Superna Petimus - "We strive for higher things"
Updated: 7 Oct 12
Opened: 1 Apr 1916
became RAF College in 1929
Closed: still an active RAF station
Airfield code :: CE, CP
ICAO Code :: MWXO > EGYD
Squadrons based here:
Target Marker Force ::
12 SFTS ::
Central Flying School :: 1995 - present
RAFC Cranwell started life as Royal Naval Air Station Daedalus on 1 Apr 1916. It was responsible for training centrally naval officers to fly BE2C, Sopwith Pup, Maurice Farman, F7, airships and observer kite balloons. It was selected as it had plenty of real estate, was close to the proposed east coast Naval Air Station locations and no nearby terrain features to guide enemy aircraft to its location.
Farmland that was part of the Earl of Bristol’s estate was purchased in 1914 by the Admiralty for the purpose of constructing the aerodrome to serve as a centralised training centre for seaplanes, balloons and airships by the RNAS. It was selected for three reasons, room for expansion, close to proposed east coast postings and no outstanding natural features that would guide enemy aircraft to it. The RNAS base was named HMS Daedalus, and was opened on 1st April 1916.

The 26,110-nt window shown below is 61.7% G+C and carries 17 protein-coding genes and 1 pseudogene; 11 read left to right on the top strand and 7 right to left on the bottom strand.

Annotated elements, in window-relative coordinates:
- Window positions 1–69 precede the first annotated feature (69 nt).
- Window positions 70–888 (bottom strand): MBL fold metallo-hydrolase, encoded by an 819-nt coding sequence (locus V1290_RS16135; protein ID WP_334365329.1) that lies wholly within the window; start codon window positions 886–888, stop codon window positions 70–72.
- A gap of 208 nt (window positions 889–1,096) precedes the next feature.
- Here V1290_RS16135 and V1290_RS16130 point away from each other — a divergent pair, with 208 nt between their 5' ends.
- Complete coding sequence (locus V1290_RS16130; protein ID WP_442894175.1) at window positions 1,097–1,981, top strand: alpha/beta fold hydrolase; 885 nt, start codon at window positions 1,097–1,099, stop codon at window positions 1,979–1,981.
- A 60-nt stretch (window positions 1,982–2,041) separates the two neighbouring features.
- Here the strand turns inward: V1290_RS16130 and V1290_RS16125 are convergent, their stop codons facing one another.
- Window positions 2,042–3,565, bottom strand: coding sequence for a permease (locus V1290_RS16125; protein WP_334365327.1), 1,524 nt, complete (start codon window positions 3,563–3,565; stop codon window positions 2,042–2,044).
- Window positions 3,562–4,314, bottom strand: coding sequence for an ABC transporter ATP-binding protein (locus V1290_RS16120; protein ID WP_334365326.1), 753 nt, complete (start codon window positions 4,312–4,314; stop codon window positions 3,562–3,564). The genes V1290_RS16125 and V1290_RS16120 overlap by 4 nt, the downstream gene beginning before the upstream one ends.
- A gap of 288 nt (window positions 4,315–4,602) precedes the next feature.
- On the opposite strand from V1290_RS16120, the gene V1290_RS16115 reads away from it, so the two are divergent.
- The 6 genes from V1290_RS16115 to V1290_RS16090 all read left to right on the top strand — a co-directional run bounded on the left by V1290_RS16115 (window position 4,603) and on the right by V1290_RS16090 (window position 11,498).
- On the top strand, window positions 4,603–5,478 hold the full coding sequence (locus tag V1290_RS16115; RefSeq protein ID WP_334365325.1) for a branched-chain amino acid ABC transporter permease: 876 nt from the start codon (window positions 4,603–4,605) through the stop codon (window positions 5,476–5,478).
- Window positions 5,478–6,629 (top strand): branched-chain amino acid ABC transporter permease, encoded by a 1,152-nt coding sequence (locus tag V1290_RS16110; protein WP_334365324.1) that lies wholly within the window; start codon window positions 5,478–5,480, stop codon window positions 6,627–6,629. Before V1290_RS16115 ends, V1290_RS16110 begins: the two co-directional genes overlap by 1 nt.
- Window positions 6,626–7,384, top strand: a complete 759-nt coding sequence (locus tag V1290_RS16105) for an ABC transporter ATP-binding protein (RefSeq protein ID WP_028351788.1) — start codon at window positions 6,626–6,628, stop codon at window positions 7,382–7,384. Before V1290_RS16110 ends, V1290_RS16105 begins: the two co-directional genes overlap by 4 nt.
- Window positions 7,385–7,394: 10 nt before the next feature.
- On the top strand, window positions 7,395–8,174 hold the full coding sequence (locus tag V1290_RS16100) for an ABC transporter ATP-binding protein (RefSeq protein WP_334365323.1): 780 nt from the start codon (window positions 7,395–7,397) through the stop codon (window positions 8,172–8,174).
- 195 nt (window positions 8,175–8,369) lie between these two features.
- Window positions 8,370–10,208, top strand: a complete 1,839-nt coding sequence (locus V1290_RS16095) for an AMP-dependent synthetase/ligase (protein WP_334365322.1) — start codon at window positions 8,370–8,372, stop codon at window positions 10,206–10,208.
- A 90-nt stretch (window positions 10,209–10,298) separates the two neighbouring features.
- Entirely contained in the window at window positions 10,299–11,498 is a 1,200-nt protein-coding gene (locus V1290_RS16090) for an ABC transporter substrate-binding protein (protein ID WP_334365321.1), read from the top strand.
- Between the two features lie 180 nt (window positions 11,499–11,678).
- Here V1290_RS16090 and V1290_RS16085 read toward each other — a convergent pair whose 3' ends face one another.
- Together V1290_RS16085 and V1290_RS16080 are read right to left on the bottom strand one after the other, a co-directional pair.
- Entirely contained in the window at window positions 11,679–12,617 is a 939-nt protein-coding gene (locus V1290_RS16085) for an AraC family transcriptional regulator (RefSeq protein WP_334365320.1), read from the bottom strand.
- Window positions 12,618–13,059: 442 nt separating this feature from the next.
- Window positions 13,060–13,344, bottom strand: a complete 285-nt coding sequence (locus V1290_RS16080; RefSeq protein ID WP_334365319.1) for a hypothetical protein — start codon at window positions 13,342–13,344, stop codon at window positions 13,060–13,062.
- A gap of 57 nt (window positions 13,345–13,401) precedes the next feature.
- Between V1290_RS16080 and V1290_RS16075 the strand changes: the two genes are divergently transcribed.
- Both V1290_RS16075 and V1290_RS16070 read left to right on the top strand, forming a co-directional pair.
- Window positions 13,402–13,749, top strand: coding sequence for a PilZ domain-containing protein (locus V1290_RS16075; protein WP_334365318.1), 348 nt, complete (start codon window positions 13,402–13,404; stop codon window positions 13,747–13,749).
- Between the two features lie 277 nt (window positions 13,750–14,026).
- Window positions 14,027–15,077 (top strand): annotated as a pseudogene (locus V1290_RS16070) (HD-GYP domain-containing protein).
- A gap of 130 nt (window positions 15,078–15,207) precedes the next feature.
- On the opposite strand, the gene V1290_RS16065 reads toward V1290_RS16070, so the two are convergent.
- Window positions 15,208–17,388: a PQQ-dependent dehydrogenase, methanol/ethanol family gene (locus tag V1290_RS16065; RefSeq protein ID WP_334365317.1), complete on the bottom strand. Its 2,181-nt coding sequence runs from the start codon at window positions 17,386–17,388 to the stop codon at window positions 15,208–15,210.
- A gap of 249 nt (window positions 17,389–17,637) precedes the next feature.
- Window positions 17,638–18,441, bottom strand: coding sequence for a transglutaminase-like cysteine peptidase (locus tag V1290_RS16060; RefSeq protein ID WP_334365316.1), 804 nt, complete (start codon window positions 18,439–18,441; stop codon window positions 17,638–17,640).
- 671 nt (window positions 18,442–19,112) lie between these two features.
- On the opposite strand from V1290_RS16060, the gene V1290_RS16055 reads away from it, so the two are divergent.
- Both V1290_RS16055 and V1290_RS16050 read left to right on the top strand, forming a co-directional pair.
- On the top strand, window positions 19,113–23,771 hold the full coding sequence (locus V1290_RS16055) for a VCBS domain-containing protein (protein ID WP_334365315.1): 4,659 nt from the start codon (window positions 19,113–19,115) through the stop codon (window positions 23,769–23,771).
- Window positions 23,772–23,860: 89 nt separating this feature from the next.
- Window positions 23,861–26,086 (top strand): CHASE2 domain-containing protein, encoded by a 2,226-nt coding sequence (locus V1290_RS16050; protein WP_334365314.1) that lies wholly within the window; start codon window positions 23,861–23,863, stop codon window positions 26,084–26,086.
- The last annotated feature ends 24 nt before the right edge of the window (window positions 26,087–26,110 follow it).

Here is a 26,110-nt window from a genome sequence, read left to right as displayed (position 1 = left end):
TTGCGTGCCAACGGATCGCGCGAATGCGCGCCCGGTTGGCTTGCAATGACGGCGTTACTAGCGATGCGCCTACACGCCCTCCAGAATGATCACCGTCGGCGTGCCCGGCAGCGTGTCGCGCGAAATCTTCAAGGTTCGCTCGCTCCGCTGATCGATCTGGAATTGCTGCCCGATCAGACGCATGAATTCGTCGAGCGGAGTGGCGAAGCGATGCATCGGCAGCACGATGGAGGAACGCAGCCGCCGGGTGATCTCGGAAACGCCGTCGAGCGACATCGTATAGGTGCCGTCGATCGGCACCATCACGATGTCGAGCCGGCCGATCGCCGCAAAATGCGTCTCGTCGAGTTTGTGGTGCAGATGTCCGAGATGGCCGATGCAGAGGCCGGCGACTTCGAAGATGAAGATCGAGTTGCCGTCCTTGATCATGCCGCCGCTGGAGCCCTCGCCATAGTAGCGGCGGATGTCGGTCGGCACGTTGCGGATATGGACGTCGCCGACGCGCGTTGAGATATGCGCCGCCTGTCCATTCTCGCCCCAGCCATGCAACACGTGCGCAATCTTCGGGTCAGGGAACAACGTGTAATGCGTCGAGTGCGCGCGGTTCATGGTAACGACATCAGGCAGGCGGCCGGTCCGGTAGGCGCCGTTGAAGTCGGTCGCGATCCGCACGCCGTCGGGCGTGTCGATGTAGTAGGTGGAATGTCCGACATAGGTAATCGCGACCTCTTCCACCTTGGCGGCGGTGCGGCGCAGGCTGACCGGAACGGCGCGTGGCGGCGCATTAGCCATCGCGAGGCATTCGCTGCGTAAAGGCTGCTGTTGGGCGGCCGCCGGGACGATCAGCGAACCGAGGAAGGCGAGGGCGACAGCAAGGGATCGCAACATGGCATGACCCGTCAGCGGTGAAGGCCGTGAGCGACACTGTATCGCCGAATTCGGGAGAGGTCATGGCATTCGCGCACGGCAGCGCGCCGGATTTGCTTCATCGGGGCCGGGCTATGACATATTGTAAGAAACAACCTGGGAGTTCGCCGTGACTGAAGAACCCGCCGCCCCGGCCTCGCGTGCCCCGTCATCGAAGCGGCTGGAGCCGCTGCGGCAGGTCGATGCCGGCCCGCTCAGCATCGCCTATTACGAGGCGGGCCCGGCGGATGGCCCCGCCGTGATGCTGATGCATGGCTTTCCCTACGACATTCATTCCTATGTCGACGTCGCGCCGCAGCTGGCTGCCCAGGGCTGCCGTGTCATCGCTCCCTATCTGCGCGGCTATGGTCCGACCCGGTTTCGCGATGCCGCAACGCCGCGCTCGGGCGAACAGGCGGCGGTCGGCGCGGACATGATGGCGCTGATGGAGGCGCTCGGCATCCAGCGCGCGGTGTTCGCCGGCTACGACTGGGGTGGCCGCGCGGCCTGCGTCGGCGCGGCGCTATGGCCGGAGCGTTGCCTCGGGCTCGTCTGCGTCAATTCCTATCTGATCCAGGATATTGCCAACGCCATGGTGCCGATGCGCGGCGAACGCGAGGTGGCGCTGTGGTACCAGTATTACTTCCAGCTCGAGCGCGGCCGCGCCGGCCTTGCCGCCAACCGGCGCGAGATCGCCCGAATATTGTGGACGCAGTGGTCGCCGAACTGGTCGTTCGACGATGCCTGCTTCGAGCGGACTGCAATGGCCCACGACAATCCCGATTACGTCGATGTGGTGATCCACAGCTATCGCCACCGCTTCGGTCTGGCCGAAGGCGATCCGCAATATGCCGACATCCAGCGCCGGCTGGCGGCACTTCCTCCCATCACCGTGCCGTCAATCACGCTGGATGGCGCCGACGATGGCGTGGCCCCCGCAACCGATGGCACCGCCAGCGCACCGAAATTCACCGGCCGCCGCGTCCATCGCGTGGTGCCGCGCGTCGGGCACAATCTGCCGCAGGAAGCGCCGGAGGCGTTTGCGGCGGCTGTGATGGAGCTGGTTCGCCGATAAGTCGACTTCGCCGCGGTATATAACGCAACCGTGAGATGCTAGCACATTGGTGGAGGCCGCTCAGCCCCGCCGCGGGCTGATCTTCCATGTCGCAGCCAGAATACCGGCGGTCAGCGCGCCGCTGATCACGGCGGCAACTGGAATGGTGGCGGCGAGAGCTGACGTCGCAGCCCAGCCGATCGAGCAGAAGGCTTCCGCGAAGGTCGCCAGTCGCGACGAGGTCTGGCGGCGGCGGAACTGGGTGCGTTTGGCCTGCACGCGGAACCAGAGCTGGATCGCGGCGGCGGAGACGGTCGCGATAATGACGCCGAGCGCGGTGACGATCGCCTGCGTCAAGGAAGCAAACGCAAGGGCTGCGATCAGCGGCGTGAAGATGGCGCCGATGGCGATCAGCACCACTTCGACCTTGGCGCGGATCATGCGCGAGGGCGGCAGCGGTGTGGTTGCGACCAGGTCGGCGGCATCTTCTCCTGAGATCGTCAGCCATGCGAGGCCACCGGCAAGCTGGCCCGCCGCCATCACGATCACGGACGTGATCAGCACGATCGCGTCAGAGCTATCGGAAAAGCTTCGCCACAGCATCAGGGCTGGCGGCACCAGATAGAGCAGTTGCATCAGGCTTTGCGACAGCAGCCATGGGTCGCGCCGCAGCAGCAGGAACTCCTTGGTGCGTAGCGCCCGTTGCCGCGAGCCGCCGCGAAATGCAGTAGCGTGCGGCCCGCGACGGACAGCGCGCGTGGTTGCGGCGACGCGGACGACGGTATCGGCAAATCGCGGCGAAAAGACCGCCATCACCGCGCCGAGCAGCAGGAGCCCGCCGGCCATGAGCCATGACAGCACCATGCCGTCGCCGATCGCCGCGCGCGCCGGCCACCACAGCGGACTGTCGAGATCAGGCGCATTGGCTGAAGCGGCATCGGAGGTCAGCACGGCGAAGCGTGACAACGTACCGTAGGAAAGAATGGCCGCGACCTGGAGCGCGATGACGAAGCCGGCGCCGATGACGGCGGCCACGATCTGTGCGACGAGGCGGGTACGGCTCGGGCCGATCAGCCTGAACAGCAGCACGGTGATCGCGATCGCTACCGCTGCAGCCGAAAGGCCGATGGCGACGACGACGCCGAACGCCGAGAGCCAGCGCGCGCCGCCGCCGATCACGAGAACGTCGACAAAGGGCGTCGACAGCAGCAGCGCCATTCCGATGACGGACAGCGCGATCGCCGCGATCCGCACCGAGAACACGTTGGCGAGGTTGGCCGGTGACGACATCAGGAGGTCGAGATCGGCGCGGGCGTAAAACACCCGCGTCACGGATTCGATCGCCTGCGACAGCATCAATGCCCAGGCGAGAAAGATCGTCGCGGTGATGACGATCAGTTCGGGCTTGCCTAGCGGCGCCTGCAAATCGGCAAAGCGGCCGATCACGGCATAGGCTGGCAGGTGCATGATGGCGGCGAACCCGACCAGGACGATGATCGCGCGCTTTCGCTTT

After an aerial survey of the South Lincolnshire coastline, a suitable site for a bombing and gunnery range for the new RNAS Flying School at Cranwell was selected on the mud flats to the south of the village of Freiston.
After the Great War and the creation of the RAF, Cranwell was chosen as the site of the Cadet College and RAF College Cranwell began to train cadets on 5 Feb 1920. This was also the year that the only Royal Air Force Hospital in the county opened at Cranwell, not being joined by RAF Nocton Hall Hospital until 1940.
RAF Cranwell's football team played at a creditable level between the wars. For details on their performance read their separate history page.
A wartime course, ETS Course 174B is pictured in the Cranwell photo section.
The first jet-powered aircraft to fly in the UK took flight from Cranwell on 15 May 1941, designed by Frank Whittle.
Nearby South Rauceby is home to the Cranwell Aviation Heritage Centre. See the memorials page.
The Viking Way long-distance footpath passes to the west of the College at Byard's Leap on High Dyke (Ermine Street).
"spotters' guide" to RAFC Cranwell
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